Faith-based groups & impact on health & health inequalities

National Institute for Health and Care Research HTA HSDRThe Public Health Research Programme (PHR) is accepting Stage 1 applications to their commissioned workstream for this topic.

In order to apply you will need to carefully review the:

This call is being supported by the Public Health Research Applications and Design Advice (PHRADA) team, which is provided by the NIHR Research Support Service (RSS) for applicants from England (this was previously supported by the Research Design Service). If you have a specific enquiry about this commissioned call please use this form to contact PHRADA.

Applicants, from England, who have not been funded by the PHR Programme before are required to provide proof that contact has been made with the PHRADA service. You can also seek support and guidance from the NIHR RSS Public Health Specialist Centre.


Any changes to these dates will be emailed to all Lead Applicants with an application in progress.

  • Stage 1 deadline: 1pm on 23 April 2024
  • Notification of out of remit/non-competitive decision if unsuccessful: Early May 2024
  • Notification of Stage 1 shortlisting decision: Early July 2024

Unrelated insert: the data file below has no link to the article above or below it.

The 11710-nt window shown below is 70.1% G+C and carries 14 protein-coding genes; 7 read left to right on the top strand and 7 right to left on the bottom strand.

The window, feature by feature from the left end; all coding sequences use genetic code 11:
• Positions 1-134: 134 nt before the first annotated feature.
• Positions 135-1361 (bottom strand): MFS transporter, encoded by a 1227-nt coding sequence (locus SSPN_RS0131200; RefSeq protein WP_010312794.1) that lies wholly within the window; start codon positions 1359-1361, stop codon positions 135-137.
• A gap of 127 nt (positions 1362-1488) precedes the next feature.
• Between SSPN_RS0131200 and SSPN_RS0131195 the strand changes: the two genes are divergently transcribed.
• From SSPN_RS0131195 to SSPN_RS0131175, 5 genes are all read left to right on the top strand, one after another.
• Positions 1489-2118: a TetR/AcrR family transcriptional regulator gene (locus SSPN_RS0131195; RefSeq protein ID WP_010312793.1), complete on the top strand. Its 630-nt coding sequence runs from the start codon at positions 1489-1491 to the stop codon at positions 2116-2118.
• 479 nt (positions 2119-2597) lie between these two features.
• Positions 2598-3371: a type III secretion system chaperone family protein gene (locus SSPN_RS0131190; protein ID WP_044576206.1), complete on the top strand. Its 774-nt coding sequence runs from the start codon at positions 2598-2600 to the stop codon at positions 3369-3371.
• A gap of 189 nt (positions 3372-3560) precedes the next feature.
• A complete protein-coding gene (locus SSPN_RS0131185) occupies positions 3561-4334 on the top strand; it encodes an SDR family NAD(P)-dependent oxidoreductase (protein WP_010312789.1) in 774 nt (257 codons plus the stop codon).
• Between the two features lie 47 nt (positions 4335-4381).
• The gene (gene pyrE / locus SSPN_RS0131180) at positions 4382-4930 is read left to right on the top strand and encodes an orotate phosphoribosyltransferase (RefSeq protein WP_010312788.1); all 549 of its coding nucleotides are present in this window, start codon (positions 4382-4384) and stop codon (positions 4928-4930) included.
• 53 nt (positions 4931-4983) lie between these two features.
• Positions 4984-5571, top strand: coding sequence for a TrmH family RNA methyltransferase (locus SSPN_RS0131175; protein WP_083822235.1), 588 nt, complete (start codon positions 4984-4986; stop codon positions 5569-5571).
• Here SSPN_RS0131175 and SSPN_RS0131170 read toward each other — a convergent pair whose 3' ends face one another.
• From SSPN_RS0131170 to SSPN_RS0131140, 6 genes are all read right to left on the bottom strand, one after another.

• Stage 2 writing window: Early July to end August 2024
  • Notification of Stage 2 funding decision: mid-end November 2024
  • Earliest start date for funded studies: 1 February/1 March 2025

Please note, if a very high response is received, some applications may not be taken forward for further assessment if they are deemed to be non-competitive and/or it may be necessary to defer some applications until a later date. ‘Non-Competitive’ means that an application is not of a sufficiently high standard to be taken forward for further assessment in comparison with other applications received and funded by the PHR Programme because it has little or no realistic prospect of funding. This may be because of scientific quality, cost, scale/duration, or the makeup of the project team.

All primary research projects are expected to establish a programme appointed Study/Trial Steering Committee and it is important that you read the TSC/SSC Guidance before completing your application. Costs incurred by this committee should be included in the budget as appropriate.

Research Question: How can engagement with faith-based groups impact health and health inequalities?

British society is made up of people from a range of faiths; mainly Christian, Muslim, Hindu, Sikh, Jewish or Buddhist. Faith institutions are community hubs which have long been involved in advocacy for social change, including addressing health inequalities. Faith-based groups and faith leaders are an integral part of many communities and are known to be powerful agents for both positive and negative health behaviour change. Increasingly, faith-based groups are being called on to serve as key players in health promotion and disease prevention efforts. Therefore, strategic engagement of faith-based groups has the potential to be central in the public health agenda. Although partnerships with the health sector can be complex and contentious, faith and medical organisations have intersected successfully to deliver health-related programmes for a wide range of health-related outcomes.